The last disc from the box set gets a spin.
I travelled north a few years (2004) back to see James Brown live at Byron Bay’s Bluesfest (As an aside, my missus was very surprised to see him on the bill. She thought he was dead!). We endured some seriously rib-impinging crowd crush up close to the stage in anticipation (as well as a pretty lame Max Merritt set).
It was well worth the wait. At 70 years plus, he was still able to belt out some grunts and wiggle his hips. In the end, of course, much of his appeal lies in the groove laid down by his ever-growing band and choristers. I suspect he could have phoned in the vocals with out much complaint from the crowd.
To some extent that is what is going on with this final disc in the box set. JB is going through the motions on the majority of tracks. He also seems less confident in the material on occassions and more prone to imitation of new contenders.
This is most noticeable on Public Enemy #1, which sounds like an attempt to match Wonder, Hayes and Gaye. There is still some killer (e.g. the two versions of The Payback – the latter with Afrika Bambaataa), but it is clear the best was behind him.
I hate to end on a negative, so instead will leave you with a great dance lesson from Soul Brother Number One:
File under: I don’t know karate, but I do know ka-razy
Sorry for silence – I was interstate for work (and with James Brown for company).
By CD number three, JB has got almost too funky for his own good.
This album is a fiesta of multi-movement pieces. Five out of the 14 tracks clock in at over 5 mins, 4 at over 7 mins. The man has moved beyond normal pop song constraints into a world of musical mastery. This is the foundations on which the lunacy and other worldness of Parliament and Funkadelic (I guess that’s the Bootsy Collins connection).
His band is just outstanding, responding to his commands, understanding his various grunts and signals, and laying down grooves that rise and full and bubble along in such a timeless fashion. The horns are sharp, fast and sexy. Again, this is rich pickings for samplers wanting an infectious hook.
Sorry Andy, I do think Get Up (I Feel Like Being A) Sex Machine is Brown’s true masterpiece, and it sits perfectly here between Funky Drummer and Super Bad (Parts 1 & 2). But let’s have some dialogue here. Which do you all prefer?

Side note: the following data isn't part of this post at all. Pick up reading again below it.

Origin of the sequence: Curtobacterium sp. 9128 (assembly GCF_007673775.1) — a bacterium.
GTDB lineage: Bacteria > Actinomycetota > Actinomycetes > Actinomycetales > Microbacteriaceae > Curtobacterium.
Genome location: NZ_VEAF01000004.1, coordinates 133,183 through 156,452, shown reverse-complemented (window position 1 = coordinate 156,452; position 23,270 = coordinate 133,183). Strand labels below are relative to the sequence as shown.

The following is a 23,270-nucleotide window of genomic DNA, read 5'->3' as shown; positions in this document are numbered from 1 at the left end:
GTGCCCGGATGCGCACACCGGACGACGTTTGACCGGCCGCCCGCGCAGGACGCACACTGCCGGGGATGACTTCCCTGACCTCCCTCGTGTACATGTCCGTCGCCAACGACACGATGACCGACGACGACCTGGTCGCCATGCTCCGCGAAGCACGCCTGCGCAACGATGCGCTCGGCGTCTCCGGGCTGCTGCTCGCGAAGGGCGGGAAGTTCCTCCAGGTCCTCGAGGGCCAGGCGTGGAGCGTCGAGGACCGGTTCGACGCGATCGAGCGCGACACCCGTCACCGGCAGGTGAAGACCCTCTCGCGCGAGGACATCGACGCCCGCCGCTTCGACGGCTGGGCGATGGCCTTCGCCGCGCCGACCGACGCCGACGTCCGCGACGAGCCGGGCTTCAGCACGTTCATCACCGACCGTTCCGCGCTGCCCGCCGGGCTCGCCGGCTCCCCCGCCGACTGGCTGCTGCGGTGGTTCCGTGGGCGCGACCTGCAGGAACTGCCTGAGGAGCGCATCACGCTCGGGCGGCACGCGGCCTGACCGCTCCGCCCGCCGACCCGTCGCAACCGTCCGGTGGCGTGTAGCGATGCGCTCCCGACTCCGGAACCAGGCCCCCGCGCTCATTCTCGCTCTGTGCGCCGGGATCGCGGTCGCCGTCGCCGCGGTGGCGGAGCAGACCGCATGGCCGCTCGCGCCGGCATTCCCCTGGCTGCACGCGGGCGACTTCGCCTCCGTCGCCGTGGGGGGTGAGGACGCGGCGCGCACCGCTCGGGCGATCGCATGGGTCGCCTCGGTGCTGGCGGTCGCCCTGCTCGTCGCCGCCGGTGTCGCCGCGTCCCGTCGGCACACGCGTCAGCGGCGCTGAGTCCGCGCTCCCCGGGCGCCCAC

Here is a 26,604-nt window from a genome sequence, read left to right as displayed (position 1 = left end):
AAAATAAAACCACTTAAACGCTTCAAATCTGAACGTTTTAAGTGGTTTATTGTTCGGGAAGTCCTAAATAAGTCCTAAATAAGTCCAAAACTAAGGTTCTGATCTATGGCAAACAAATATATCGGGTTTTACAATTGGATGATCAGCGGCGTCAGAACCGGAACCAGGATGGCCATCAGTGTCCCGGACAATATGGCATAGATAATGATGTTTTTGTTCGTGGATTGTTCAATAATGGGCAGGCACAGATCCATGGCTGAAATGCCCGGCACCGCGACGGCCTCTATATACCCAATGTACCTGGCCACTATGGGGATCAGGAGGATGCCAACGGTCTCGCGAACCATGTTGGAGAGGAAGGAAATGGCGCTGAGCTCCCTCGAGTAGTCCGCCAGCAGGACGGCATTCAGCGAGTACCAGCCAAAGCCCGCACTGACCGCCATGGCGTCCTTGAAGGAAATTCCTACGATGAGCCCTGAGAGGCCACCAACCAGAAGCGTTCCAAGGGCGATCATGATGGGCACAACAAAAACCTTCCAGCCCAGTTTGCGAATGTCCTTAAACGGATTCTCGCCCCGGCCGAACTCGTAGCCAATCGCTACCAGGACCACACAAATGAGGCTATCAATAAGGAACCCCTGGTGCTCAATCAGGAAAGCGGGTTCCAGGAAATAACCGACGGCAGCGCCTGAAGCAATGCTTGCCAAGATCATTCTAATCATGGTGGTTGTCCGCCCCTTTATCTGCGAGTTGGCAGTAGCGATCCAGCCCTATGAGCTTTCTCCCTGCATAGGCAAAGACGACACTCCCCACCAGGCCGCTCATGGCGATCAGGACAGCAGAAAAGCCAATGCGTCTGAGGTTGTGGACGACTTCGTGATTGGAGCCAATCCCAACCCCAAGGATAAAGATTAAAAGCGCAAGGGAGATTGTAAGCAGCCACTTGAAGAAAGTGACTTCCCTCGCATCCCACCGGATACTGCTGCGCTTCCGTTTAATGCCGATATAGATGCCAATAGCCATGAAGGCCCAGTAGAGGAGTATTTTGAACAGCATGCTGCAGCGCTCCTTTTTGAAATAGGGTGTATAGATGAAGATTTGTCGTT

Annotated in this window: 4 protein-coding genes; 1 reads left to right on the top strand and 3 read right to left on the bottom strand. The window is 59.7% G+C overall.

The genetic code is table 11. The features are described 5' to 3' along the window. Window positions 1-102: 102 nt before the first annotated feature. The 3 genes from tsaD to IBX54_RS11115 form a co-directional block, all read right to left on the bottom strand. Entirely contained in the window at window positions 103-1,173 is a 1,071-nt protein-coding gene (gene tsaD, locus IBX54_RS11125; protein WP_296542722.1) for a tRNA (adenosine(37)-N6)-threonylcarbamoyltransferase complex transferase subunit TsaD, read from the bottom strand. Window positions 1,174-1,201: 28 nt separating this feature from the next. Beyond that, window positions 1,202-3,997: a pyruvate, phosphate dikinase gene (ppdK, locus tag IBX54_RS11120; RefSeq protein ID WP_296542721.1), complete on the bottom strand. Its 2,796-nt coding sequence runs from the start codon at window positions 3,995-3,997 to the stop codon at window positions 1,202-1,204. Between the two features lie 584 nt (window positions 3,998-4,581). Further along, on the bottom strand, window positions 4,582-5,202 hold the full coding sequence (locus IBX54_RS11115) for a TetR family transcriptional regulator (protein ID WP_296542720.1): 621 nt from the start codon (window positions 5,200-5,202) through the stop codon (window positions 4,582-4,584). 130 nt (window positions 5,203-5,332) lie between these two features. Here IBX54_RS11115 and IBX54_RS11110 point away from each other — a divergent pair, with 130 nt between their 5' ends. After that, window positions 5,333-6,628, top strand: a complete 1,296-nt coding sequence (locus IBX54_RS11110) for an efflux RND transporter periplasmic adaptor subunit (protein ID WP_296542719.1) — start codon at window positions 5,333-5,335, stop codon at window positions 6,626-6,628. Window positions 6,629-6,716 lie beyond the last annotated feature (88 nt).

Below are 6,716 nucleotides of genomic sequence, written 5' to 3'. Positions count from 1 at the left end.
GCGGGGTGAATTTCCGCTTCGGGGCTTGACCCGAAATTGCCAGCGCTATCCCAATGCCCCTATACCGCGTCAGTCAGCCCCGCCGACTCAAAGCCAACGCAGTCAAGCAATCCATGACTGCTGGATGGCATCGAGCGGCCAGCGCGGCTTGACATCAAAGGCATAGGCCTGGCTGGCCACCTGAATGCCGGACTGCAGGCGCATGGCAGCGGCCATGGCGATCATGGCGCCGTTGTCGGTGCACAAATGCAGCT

Get Up (I Feel Like Being A) Sex Machine
In a race I would back Disc 2 as slightly more diverse than this volume, but you won’t find too much to complain about here.
File under: Jump back and kiss yourself
Our journey through the Brown box set continues…
When we left James he was busy editing down Papa’s Got a Brand New Bag. This album kicks off with the 2.08 min single version, which is hard to fault. Then into I Got You (I Feel Good). Can it get any better?
Not for a little while… but it doesn’t drop off too much. Money Wont Change You shows how much the underlying music is now dominating relative to (ad-libbed) vocals. The “huh!!” is becoming more and more prevalent and the band is getting funkier every song…
As the vocals become less important, it can become harder to remember which tune is which. But each of these tracks is a dancefloor winner. The back-t0-back pairing of Cold Sweat and Get It Together is about the best 16 minutes of jamming you are likely to ever hear.
The pace and fun is relentless. This is even better than Disk 1 and James seems unstoppable. Say It Loud, I’m Black and I’m Proud stands as a testament to read the market and mood perfectly too. Give It Up or Turn It a Loose demonstrates that lyrics have almost passed their use-by date.
Just keep playing this CD til you can dance no more…
File under: Get down with your bad self
Oh, another reviewing protocol dilemma. This box set showcasing James Brown’s career could be reviewed as a single item, but it is effectively 4 distinct CDs, so I’m treating them as such…
I chased up this collection after reading about in a fantastic history of Funk book. It was heralded as the definitive collection from the Godfather of Soul.And it is pure gold.
The box set is pretty much in chronological order, so you can see the evolution of Brown’s sound. Disk 1 encompasses the most substantial transformation. On the early tracks he is very much in the soul world, with sweet singing, do-wops and the like. The tunes could just as easily come from anyone across the Motown, Chess etc world.
It’s all cute and catchy, but it only gives a hint of the huge leap Brown was about to make. By I’ll Go Crazy, the beats and bass are starting to take over, and Brown’s vocals are taking on a more rhythmic role. Think sees us well and truly in the new world of funk. We start to hear basslines, horn riffs and the like that sound very, very familar. That’s because they would later become the most sampled sounds in hip-hop.
This is wonderful and captivating stuff. The CD closes out with a great 6:56 minute long 3-part version of Papa’s Got a Brand New Bag which was edited down to make his classic single. This version is better and even groovier.
Brown was a true icon and this CD starts to show us why.
File under: Get some funk in your trunk